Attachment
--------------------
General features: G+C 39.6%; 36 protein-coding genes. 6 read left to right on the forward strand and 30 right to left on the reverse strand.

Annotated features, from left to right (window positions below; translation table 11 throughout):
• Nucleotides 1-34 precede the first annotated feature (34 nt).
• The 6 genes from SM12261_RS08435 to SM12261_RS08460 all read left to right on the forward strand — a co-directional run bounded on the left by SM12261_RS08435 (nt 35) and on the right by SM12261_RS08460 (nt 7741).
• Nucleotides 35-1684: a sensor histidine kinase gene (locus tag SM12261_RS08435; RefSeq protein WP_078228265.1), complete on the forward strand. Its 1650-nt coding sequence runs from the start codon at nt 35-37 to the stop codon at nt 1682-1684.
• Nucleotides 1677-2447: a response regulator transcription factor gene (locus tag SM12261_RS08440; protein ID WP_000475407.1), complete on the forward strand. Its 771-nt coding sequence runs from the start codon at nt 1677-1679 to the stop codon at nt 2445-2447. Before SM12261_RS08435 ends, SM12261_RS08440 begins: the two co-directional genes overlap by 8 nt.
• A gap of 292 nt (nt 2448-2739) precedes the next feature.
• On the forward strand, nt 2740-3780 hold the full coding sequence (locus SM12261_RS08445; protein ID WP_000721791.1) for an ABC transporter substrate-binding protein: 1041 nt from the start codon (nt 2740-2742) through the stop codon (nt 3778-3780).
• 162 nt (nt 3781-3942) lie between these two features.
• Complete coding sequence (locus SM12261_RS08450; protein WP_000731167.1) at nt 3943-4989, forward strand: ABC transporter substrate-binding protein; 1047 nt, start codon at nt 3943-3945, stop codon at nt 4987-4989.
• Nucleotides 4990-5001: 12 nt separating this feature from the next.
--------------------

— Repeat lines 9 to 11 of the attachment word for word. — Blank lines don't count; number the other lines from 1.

• 162 nt (nt 3781-3942) lie between these two features.
• Complete coding sequence (locus SM12261_RS08450; protein WP_000731167.1) at nt 3943-4989, forward strand: ABC transporter substrate-binding protein; 1047 nt, start codon at nt 3943-3945, stop codon at nt 4987-4989.
• Nucleotides 4990-5001: 12 nt separating this feature from the next.